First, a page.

Equity Prices and Equity Flows: Testing Theory of the Information-Efficiency Tradeoff [report]

Assaf Razin, Anuk Serechetapongse
2010 unpublished
The paper tests three hypotheses concerning foreign equity investment in the presence of liquidity risk. First, the FDI-to-FPI price differential is negatively related to liquidity risk (the "Price Discount Hypothesis"). The idea is that market participants do not know whether the FDI investor liquidates a firm because of an idiosyncratic liquidity shock, or because, as an informed investor, the firm is hit by a productivity shock. Second, the FDI-to-FPI composition of foreign equity investment
more » ... n equity investment skews towards FPI, if investors are expected to experience liquidity shortage in the future (the ""Equity-Composition Hypothesis"). The idea is that because direct investments are more costly to liquidate, due to the price discount, the more severe is the expected liquidity shock, the smaller is the FDI-to-FPI ratio. Third, the FDI-to-FPI composition of foreign equity flows skews towards FDI, the larger are past FDI-to-FPI stocks (the "Strategic Complementarity Hypothesis"). The idea is that high liquidity need investors generate a positive information-externality for low liquidity need investors among investors who choose FDI, and further increases in the number of FDI investors comes from mainly high liquidity need investors. Such an increase reinforces the information externality, thereby lowering the FDI-to-FPI price discount, creating further incentives for investors to choose FDI. The paper brings these hypotheses to country level data consisting of a large set of developed and developing countries over the period 1970 to 2004. The evidence gives strong support to the hypotheses. To test the hypothesis, we apply also a dynamic panel model to examine the variation of FPI relative to FDI for source and host countries from 1985 to 2004. Country-wide sales of external assets are used as a proxy for liquidity problems. We estimate the determinants of liquidity problems, and then test the effect of expected liquidity problems on stock prices, the ratio of FPI to FDI and gross flows of FDI and FPI. We find strong support for the hypotheses: greater expected liquidity problems increase the price discount, have a significant positive effect on gross flows of FPI, negative effect on gross flows of FPI, and positive effect on the ratio between FPI and FDI.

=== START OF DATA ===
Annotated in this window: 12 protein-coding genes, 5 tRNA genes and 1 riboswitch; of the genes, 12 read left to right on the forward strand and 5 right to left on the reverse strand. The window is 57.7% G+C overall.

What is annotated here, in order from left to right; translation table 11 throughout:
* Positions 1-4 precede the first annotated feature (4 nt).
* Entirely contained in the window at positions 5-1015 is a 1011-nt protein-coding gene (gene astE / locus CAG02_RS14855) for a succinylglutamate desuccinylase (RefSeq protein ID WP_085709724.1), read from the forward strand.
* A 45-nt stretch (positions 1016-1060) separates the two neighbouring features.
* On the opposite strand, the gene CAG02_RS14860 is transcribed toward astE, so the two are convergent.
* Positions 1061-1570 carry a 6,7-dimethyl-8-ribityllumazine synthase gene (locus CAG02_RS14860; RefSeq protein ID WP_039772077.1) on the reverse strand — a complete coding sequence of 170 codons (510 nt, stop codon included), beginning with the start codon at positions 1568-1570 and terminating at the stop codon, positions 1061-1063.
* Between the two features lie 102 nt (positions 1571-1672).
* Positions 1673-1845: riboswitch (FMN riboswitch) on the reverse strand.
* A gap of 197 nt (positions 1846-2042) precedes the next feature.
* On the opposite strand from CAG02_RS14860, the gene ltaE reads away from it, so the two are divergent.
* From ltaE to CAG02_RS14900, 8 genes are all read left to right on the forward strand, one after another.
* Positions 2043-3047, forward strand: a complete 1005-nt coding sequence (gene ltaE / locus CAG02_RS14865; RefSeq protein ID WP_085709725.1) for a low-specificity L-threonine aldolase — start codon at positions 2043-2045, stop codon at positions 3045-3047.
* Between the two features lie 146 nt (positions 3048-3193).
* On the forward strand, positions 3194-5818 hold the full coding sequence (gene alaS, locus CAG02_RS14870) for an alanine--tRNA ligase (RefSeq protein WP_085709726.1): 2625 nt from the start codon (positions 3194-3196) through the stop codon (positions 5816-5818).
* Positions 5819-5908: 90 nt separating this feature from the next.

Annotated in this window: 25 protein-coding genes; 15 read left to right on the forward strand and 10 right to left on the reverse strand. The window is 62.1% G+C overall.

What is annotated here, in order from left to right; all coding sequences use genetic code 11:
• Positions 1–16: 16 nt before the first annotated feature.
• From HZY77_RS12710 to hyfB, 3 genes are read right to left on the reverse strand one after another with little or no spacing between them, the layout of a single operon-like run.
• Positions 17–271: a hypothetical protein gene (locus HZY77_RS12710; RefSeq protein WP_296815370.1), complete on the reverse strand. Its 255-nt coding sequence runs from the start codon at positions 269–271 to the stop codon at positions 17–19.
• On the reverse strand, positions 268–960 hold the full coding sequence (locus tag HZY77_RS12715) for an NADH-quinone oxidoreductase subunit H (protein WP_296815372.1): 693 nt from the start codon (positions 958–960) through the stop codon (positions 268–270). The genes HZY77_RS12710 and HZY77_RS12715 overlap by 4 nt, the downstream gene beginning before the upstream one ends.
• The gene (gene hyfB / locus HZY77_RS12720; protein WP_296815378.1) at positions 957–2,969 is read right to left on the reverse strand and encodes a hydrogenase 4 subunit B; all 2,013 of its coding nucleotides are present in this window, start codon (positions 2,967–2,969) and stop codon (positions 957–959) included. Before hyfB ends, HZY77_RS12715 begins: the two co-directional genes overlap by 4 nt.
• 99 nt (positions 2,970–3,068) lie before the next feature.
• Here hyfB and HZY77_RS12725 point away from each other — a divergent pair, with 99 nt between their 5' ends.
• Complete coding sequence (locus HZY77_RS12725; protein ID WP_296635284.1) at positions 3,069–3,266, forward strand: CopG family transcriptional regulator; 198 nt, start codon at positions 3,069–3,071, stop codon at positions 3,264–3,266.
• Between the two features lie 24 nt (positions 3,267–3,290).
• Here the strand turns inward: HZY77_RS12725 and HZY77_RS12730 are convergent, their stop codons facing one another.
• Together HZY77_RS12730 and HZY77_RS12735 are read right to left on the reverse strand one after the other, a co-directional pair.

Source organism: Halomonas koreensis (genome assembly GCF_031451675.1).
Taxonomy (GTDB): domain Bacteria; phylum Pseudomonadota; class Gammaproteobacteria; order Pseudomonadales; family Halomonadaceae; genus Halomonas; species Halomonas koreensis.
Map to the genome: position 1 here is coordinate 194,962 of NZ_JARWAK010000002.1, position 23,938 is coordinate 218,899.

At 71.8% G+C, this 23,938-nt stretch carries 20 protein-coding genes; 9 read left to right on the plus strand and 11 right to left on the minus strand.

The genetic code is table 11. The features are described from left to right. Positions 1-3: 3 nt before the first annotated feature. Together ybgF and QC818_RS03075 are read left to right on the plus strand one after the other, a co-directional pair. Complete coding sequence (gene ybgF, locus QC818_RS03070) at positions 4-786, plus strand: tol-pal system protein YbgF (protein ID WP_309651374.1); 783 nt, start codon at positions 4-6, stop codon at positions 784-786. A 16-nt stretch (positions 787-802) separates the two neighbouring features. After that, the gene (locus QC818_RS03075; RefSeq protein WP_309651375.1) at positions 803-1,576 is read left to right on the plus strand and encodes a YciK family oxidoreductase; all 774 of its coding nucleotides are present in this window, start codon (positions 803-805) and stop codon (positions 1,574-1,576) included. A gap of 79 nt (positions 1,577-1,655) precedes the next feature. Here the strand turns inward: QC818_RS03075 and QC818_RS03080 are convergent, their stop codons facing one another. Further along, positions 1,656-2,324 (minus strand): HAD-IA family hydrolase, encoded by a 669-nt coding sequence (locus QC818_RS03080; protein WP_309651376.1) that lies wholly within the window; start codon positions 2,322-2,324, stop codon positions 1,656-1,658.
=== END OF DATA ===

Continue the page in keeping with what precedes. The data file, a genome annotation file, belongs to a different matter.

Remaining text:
doi:10.3386/w16651 fatcat:4sqn4an6abgwnna37ueg3je2wa